Side Note: For some reason, it has become customary for paddle boards to have three fins: one center and two side fins. But side fins only work when turning a board on its rail, as you do when on a wave. For straight, flatwater paddling, a single large fin is the best choice.
Fins are the topic of an entirely different post, but be aware that low and mid level boards (sometimes) have fin combinations that don't have any performance benefits.
Boards in this category are easy to spot. They will often look like they have been made with care and attention and will come with high-quality accessories top to bottom. Even the bag they come in will be much higher quality and long-lasting.
You can expect to pay upwards of $1,000 here.
The material now will be, at least MSL or other double layer fusion technology with a stringer system for added performance. You can also expect more advanced rail constructions that allow for even higher pressure again with 18-20 PSI normal at this level.
The most advance drop-stitch material available now is Woven drop-stitch. This material is different in the way that the vinyl reinforcing threads run through the PVC. The woven pattern is similar to how carbon fiber is woven together versus the traditional knitted style threads. The result is a material that is stiffer while also being lighter. Brands using this material include Starboard, Fanatic, Naish.... and Honu :)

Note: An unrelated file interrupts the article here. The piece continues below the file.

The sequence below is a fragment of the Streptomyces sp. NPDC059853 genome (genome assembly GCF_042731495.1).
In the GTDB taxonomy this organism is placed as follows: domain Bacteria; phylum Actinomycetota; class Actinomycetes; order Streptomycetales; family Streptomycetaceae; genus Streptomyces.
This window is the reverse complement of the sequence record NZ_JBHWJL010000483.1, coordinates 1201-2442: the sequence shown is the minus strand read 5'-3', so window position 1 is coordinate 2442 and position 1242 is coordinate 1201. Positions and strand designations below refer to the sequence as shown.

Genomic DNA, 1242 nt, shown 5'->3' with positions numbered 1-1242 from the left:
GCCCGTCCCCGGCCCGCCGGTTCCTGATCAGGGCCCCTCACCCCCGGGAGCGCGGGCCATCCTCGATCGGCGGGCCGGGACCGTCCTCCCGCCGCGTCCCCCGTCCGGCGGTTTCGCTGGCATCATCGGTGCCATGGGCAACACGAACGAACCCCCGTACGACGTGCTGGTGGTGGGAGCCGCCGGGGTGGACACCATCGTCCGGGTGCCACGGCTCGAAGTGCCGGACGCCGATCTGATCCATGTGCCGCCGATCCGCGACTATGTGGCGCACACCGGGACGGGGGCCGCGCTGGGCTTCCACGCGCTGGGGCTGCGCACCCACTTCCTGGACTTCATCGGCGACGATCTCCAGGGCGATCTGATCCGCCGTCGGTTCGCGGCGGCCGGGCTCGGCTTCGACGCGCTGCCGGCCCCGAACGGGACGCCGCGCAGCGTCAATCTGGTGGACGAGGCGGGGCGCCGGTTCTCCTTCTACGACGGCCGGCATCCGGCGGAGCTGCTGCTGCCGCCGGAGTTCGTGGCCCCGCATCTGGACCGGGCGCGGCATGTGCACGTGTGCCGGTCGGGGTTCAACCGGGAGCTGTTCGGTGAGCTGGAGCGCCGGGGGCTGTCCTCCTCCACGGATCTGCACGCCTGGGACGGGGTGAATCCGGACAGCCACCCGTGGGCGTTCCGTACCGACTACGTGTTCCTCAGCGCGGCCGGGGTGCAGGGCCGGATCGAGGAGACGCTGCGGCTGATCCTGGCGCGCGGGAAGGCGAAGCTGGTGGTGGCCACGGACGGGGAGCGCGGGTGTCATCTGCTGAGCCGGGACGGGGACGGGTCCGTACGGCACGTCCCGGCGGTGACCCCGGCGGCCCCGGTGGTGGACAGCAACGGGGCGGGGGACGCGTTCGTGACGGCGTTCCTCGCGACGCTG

Beyond advanced materials and construction methods, you can also expect more extended warranties. Warranties that cover not just the board, but all the accessories as well. In general, you can expect the brands to stand behind the quality of their products and to get many seasons of paddling enjoyment without drama.
• Single layer vinyl
• Alloy paddle
• Plastic clip-in fin boxes
• Poor quality bag & accessories
• Low pressures 10-12 PSI
• Limited life and durability
• Limited warranty
• Double layer construction
• Alloy or Composite paddle
• Plastic clip-in fin boxes
• Double action pump
• Higher pressures 16-18 PSI
• Longer lasting
• 2 year warranty
• Double layer fusion material
• Advanced rail construction
• US Fin box or similar
• Composite paddle
• Heavy duty board bags
• Pressures 18-20+ PSI
• Branded pumps
• 2 years+ Warranty
Hopefully, you now understand the main differences between the low, mid and high-end paddle boards and how this contributes to the price... No it isn't just branding :)
While we would never go so far as to say that low-cost boards don't have their place, but... we really dislike how quickly these can end up in landfill. Our advice would be to aim for a mid-level board, even for your first paddle board. Not only will it last longer, but it will also perform better, which will make the paddle boarding experience far more enjoyable. Lastly; and to answer an obvious question: Are high-end stand-up paddle boards worth the money? We would say yes. Like just about anything in life, you get what you pay for. High-end boards perform better, for longer and are backed with the best after-sales support. And if you do decide you no longer want it, there will be lots of people wanting to buy it from you second hand.